4)   Only hire a Senior Caregiver through a professionally licensed Senior Home Care Agency

Professional senior home care agencies will take care of all the necessary payroll taxes needed for a caregiver along with the professional liability insurance, Fidelity bond insurance and healthcare benefits.

Avoid “free” background check services.  As my Grandpa always said, when he took us to the General Store that had a basket of free candy –“if it is free don’t take too much”.  Sure, it is tempting and sounds good, but there is always a bad after-taste.

Also consider the source of information.  Anyone selling a background check should educate you on the process.  Caregiverlist provides information on the national law governing background checks, called the FCRA, or Fair Credit and Reporting Act.  Yes, the word “credit” is in this law but it does govern background checks, too.  There is the typical 7-year look-back limit, except in states that allow access to older criminal records if someone will be caring for seniors or children.  Caregiverlist provides the “By-State” Background Check Laws.

Here is what you should remember, too, the real bad guys move.  They are counting on you not reviewing their records from the past because you are only reviewing the criminal records for one county.

When I owned a senior home care agency I originally access the State Police background check records.  I then found out that your State Police service can only provide you with the information from your state.  How did I learn this?

A caregiver who we will call Yo-Yo seemed wonderful in every way.  Her Dad was a preacher and she wanted to be sure we knew this, and her background check came back clean.  She was very good with the client and made it a point to be good friends with her supervisor.  She even called her on Mother’s Day and was always very giving with compliments towards the company.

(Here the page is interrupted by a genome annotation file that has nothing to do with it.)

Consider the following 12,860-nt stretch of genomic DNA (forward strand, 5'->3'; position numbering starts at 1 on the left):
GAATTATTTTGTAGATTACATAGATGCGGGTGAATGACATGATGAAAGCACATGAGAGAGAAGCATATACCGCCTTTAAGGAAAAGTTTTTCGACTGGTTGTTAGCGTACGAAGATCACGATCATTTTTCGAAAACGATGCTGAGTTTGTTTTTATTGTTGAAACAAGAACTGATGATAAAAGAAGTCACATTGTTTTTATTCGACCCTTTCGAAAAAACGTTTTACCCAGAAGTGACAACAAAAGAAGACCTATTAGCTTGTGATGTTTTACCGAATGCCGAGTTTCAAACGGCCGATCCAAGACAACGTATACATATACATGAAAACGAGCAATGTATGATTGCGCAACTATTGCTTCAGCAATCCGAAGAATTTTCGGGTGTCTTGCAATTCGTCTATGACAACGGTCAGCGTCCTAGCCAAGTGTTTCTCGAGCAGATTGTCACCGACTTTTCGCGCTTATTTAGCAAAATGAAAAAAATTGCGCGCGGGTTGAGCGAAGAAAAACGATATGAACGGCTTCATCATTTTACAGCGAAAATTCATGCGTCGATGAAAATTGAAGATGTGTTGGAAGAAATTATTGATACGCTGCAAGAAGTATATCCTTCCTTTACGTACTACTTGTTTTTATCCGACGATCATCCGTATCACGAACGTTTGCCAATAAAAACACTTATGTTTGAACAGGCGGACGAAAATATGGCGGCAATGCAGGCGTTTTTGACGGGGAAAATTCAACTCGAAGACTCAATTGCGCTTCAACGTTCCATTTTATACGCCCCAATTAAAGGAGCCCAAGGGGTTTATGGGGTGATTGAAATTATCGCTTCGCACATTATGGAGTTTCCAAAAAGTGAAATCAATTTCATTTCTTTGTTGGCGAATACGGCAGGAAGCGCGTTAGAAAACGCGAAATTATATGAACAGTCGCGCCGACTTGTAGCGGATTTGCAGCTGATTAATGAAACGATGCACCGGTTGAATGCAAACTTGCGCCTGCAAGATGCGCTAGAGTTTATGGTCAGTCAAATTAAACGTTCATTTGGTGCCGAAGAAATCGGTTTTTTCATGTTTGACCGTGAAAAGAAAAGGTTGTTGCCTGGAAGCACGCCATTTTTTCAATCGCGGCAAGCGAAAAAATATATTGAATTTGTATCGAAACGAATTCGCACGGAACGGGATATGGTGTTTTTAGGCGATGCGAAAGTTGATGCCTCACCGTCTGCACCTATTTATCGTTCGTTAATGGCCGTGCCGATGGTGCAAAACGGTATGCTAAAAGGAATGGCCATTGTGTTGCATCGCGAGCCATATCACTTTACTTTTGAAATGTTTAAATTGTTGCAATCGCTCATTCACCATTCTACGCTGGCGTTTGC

The best reason to use a senior home care agency to manage senior care services can be shown by the example of what later happened with Yo-Yo.

Yo-Yo provided live-in care for a senior lady who had some memory loss.  In live-in care situations, a minimum of two caregivers rotate during the week.  The caregivers do not actually “live” with the client.  The caregivers are able to go back to their own home each week and will usually work 3 days at a time.  They receive down-time in the evening and prepare and share meals with the client.  Some caregivers prefer live-in assignments as it allows them to manage a household in addition to providing care.

Our agency did regular check-in visits by Supervisors.  All senior home care agencies will monitor the care through interaction with both the caregiver and the senior and through daily Care Plan reports which are submitted weekly and “check-in” visits by Supervisors.